Stories about: head trauma

Brains, babies and battlefields: Taking pediatric neurocritical care to the bedside

Evacuation of a soldier injured by a roadside bomb, June 17, 2011, Kandahar province of Afghanistan (DVIDSHUB/Flickr)

From the time he was 11, Robert Tasker knew he wanted to be a doctor. The son of a serviceman, he was drawn to battlefield surgery, evacuations and managing traumatic injuries. Instead, he ended up on a different kind of battlefield, where what’s at stake are the highly vulnerable, still developing brains of infants and children – and where it’s critical to be mobile and show up on time.

Tasker directs the Pediatric NeuroCritical Care program at Children’s Hospital Boston, the first of its kind in the world. His goal is to protect brain function not only in children suffering direct head injury, but children undergoing major surgery, children with stroke, children hospitalized for critical illness, children on ventilators, children with nervous-system infections like meningitis and more.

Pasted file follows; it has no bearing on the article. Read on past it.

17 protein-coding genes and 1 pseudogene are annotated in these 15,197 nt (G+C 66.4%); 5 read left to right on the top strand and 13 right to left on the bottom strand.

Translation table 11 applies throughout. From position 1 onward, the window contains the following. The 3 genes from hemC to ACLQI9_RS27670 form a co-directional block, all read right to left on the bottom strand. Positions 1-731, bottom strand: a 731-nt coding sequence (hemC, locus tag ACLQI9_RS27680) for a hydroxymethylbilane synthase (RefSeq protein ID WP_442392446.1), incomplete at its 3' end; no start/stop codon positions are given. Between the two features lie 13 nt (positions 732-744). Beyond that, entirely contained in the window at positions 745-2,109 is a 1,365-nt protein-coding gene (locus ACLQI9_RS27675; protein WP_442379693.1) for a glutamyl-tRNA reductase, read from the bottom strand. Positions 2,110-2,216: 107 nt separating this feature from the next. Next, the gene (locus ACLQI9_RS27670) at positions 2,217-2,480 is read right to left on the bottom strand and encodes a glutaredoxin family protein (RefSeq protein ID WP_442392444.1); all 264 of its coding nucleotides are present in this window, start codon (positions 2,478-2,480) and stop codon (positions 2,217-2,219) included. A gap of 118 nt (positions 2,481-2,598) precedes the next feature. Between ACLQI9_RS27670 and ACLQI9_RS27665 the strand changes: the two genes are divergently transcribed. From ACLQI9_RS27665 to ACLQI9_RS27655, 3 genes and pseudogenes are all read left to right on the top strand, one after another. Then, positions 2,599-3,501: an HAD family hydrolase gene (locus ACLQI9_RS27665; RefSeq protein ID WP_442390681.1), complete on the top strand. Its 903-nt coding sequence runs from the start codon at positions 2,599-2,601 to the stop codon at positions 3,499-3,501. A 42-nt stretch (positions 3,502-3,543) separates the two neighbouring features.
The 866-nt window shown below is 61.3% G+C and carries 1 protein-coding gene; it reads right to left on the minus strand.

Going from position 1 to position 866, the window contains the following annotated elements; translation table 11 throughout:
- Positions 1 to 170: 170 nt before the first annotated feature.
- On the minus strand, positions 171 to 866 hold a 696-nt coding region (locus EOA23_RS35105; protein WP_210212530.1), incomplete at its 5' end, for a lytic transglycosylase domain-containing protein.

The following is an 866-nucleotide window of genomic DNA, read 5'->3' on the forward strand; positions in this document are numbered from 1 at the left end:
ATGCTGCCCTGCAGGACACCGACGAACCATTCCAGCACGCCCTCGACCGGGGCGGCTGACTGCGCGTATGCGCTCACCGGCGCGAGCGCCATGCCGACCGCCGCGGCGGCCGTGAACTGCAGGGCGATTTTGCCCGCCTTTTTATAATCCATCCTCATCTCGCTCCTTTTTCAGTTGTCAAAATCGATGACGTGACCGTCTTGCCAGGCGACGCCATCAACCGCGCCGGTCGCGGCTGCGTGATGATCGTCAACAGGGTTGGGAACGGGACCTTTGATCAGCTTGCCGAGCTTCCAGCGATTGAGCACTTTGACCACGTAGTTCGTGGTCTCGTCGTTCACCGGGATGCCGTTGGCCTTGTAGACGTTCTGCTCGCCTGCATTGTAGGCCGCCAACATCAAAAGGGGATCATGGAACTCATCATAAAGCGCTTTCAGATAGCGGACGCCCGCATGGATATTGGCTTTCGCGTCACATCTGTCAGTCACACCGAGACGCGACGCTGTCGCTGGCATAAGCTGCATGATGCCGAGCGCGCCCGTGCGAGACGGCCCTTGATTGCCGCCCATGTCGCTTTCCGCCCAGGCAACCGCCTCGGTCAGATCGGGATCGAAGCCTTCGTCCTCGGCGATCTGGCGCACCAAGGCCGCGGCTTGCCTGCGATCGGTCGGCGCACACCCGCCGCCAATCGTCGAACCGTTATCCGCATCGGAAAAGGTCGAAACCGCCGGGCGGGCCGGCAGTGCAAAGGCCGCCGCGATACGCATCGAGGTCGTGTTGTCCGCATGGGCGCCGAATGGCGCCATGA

Born in Hong Kong and raised throughout the globe,

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Treating traumatic brain injury with a nasal spray?

Could an extract from this Chinese club moss have a neuroprotective effect?

Severe traumatic brain injury — such as that associated with military head wounds — is basically untreatable. In addition to cognitive and motor impairments, it leads to epilepsy about 20 to 50 percent of the time; anticonvulsants given after trauma have been tried as a preventative but have not worked. “After head trauma, physicians often watch symptoms evolve, and there’s nothing we can do to prevent them,” says Alexander Rotenberg, a neurologist and neurobiology investigator at Children’s Hospital Boston.

The brain damage begins within seconds of the actual trauma, but a punishing series of biochemical events in the brain unfold over the subsequent days and weeks, making matters worse

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